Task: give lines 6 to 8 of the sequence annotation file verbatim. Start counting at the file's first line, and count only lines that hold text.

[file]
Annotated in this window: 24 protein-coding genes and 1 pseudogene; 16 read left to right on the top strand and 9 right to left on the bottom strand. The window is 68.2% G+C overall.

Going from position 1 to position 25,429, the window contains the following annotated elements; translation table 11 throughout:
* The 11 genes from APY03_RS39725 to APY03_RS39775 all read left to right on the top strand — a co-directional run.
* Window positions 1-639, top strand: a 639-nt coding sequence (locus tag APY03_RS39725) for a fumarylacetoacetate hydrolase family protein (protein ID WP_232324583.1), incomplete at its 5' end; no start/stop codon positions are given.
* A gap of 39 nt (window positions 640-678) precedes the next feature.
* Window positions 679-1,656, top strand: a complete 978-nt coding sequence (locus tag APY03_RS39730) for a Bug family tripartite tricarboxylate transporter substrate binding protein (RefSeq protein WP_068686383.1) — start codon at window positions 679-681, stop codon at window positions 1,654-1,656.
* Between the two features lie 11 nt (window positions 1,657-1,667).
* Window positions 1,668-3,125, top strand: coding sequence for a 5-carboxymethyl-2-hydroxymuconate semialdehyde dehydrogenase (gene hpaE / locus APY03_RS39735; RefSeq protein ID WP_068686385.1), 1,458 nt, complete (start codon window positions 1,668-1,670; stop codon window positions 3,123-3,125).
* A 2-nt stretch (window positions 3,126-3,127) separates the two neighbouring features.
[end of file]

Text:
* Window positions 679-1,656, top strand: a complete 978-nt coding sequence (locus tag APY03_RS39730) for a Bug family tripartite tricarboxylate transporter substrate binding protein (RefSeq protein WP_068686383.1) — start codon at window positions 679-681, stop codon at window positions 1,654-1,656.
* Between the two features lie 11 nt (window positions 1,657-1,667).
* Window positions 1,668-3,125, top strand: coding sequence for a 5-carboxymethyl-2-hydroxymuconate semialdehyde dehydrogenase (gene hpaE / locus APY03_RS39735; RefSeq protein ID WP_068686385.1), 1,458 nt, complete (start codon window positions 1,668-1,670; stop codon window positions 3,123-3,125).